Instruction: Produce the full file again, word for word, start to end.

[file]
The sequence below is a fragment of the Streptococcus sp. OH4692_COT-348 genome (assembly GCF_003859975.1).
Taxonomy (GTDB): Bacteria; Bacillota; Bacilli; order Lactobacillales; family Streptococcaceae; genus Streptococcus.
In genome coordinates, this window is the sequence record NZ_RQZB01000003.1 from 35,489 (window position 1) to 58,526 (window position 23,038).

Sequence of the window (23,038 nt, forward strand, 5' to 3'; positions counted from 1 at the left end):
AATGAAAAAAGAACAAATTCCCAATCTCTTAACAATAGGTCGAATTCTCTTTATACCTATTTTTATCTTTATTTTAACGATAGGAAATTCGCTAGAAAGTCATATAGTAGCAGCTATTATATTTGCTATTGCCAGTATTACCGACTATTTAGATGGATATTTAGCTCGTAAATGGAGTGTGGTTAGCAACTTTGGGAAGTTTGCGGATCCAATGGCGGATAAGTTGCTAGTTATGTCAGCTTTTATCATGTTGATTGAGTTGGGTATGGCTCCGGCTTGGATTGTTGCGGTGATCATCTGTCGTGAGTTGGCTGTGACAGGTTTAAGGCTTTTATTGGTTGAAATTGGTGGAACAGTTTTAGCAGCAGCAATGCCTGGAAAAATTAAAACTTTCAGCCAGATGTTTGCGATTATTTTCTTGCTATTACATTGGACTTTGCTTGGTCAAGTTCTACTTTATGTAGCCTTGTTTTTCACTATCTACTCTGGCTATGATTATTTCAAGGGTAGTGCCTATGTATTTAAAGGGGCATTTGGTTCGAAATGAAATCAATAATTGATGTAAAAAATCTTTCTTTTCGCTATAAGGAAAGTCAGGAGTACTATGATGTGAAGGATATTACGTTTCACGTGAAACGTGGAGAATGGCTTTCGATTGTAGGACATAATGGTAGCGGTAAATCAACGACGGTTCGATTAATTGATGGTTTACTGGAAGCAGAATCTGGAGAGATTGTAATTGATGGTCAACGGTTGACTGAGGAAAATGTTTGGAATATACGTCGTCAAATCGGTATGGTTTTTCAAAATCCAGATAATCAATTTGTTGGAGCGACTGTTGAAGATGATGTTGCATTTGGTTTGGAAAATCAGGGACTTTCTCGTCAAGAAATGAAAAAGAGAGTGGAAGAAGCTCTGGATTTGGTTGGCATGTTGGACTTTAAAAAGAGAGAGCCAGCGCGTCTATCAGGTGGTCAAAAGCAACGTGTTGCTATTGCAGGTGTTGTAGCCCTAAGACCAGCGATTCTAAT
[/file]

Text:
The sequence below is a fragment of the Streptococcus sp. OH4692_COT-348 genome (assembly GCF_003859975.1).
Taxonomy (GTDB): Bacteria; Bacillota; Bacilli; order Lactobacillales; family Streptococcaceae; genus Streptococcus.
In genome coordinates, this window is the sequence record NZ_RQZB01000003.1 from 35,489 (window position 1) to 58,526 (window position 23,038).

Sequence of the window (23,038 nt, forward strand, 5' to 3'; positions counted from 1 at the left end):
AATGAAAAAAGAACAAATTCCCAATCTCTTAACAATAGGTCGAATTCTCTTTATACCTATTTTTATCTTTATTTTAACGATAGGAAATTCGCTAGAAAGTCATATAGTAGCAGCTATTATATTTGCTATTGCCAGTATTACCGACTATTTAGATGGATATTTAGCTCGTAAATGGAGTGTGGTTAGCAACTTTGGGAAGTTTGCGGATCCAATGGCGGATAAGTTGCTAGTTATGTCAGCTTTTATCATGTTGATTGAGTTGGGTATGGCTCCGGCTTGGATTGTTGCGGTGATCATCTGTCGTGAGTTGGCTGTGACAGGTTTAAGGCTTTTATTGGTTGAAATTGGTGGAACAGTTTTAGCAGCAGCAATGCCTGGAAAAATTAAAACTTTCAGCCAGATGTTTGCGATTATTTTCTTGCTATTACATTGGACTTTGCTTGGTCAAGTTCTACTTTATGTAGCCTTGTTTTTCACTATCTACTCTGGCTATGATTATTTCAAGGGTAGTGCCTATGTATTTAAAGGGGCATTTGGTTCGAAATGAAATCAATAATTGATGTAAAAAATCTTTCTTTTCGCTATAAGGAAAGTCAGGAGTACTATGATGTGAAGGATATTACGTTTCACGTGAAACGTGGAGAATGGCTTTCGATTGTAGGACATAATGGTAGCGGTAAATCAACGACGGTTCGATTAATTGATGGTTTACTGGAAGCAGAATCTGGAGAGATTGTAATTGATGGTCAACGGTTGACTGAGGAAAATGTTTGGAATATACGTCGTCAAATCGGTATGGTTTTTCAAAATCCAGATAATCAATTTGTTGGAGCGACTGTTGAAGATGATGTTGCATTTGGTTTGGAAAATCAGGGACTTTCTCGTCAAGAAATGAAAAAGAGAGTGGAAGAAGCTCTGGATTTGGTTGGCATGTTGGACTTTAAAAAGAGAGAGCCAGCGCGTCTATCAGGTGGTCAAAAGCAACGTGTTGCTATTGCAGGTGTTGTAGCCCTAAGACCAGCGATTCTAAT